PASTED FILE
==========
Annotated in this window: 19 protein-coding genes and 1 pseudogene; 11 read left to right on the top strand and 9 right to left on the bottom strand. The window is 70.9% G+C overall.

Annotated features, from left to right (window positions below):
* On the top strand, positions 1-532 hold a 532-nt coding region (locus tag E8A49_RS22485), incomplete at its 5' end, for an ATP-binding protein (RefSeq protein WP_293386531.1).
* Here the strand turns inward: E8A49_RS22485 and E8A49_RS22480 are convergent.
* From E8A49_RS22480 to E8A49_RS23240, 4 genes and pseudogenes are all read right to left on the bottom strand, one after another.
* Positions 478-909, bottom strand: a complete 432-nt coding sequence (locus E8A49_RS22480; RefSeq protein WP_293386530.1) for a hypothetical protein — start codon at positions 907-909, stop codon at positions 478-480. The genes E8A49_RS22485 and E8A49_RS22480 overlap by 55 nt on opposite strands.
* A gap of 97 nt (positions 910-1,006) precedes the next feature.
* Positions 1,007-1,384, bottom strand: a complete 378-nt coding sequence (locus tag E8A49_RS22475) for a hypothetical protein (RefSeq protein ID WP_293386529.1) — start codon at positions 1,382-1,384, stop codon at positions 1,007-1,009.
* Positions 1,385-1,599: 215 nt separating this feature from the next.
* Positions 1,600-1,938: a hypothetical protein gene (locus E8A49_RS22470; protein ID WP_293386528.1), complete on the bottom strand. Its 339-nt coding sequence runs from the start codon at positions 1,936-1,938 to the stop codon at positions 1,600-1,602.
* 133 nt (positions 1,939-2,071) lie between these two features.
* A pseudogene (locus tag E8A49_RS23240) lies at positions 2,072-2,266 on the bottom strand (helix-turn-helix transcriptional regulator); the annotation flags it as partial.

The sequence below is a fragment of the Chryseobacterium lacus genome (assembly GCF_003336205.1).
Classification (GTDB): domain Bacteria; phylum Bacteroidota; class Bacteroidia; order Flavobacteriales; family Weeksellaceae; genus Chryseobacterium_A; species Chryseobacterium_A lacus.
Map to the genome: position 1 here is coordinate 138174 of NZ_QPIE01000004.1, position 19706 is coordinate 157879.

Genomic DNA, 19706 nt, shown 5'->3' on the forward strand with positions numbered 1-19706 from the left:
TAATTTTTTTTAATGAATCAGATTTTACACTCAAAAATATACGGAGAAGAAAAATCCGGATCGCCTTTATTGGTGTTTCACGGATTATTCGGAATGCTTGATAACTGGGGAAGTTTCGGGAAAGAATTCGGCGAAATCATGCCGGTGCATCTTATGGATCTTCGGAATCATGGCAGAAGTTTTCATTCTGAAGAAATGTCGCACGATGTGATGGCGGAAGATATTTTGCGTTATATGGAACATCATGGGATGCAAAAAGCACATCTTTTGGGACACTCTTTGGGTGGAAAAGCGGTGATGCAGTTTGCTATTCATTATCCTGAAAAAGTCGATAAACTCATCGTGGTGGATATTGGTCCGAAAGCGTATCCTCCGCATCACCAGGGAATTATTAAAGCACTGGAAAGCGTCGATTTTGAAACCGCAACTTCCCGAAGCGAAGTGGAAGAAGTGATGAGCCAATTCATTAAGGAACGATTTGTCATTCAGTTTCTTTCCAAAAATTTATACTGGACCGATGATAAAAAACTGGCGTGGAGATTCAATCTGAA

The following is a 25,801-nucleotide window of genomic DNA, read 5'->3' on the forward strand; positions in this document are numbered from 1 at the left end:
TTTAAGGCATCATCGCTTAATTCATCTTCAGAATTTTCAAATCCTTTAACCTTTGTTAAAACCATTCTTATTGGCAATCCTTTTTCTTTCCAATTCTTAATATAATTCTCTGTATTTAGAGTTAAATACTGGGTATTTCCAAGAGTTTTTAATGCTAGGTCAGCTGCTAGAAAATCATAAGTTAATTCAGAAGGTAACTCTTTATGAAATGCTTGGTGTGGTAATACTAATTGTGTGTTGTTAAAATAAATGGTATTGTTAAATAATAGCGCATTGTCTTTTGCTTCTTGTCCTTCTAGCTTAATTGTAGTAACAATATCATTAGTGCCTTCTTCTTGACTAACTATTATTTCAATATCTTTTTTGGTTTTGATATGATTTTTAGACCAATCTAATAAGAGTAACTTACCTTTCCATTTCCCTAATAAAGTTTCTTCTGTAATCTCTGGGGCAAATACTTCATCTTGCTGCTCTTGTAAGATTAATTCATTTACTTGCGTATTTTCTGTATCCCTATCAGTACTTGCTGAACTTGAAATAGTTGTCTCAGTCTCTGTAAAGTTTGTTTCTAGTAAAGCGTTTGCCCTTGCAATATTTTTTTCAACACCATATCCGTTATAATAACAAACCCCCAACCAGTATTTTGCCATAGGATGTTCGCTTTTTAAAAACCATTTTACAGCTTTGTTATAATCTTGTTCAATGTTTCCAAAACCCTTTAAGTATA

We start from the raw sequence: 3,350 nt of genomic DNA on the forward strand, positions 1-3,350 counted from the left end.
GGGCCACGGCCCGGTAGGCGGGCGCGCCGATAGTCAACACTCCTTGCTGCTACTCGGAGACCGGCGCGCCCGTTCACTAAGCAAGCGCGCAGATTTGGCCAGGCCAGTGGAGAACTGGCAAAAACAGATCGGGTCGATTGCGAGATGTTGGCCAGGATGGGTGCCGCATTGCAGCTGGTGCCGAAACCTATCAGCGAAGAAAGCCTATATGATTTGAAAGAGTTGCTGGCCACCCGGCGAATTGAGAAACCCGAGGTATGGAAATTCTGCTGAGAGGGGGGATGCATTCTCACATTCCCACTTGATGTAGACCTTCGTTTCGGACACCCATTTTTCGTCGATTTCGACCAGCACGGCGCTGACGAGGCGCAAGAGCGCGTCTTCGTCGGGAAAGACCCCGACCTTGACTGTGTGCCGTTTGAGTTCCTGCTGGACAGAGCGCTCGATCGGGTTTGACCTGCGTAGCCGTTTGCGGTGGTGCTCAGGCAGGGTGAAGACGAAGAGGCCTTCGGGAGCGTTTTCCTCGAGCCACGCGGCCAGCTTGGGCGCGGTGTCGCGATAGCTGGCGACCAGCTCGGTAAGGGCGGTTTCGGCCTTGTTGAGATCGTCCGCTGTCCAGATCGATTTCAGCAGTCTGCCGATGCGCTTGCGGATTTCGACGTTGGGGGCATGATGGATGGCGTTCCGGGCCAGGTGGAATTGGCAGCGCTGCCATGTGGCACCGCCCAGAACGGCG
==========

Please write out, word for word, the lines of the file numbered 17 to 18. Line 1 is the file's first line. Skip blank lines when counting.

TAATTTTTTTTAATGAATCAGATTTTACACTCAAAAATATACGGAGAAGAAAAATCCGGATCGCCTTTATTGGTGTTTCACGGATTATTCGGAATGCTTGATAACTGGGGAAGTTTCGGGAAAGAATTCGGCGAAATCATGCCGGTGCATCTTATGGATCTTCGGAATCATGGCAGAAGTTTTCATTCTGAAGAAATGTCGCACGATGTGATGGCGGAAGATATTTTGCGTTATATGGAACATCATGGGATGCAAAAAGCACATCTTTTGGGACACTCTTTGGGTGGAAAAGCGGTGATGCAGTTTGCTATTCATTATCCTGAAAAAGTCGATAAACTCATCGTGGTGGATATTGGTCCGAAAGCGTATCCTCCGCATCACCAGGGAATTATTAAAGCACTGGAAAGCGTCGATTTTGAAACCGCAACTTCCCGAAGCGAAGTGGAAGAAGTGATGAGCCAATTCATTAAGGAACGATTTGTCATTCAGTTTCTTTCCAAAAATTTATACTGGACCGATGATAAAAAACTGGCGTGGAGATTCAATCTGAA

The following is a 25,801-nucleotide window of genomic DNA, read 5'->3' on the forward strand; positions in this document are numbered from 1 at the left end: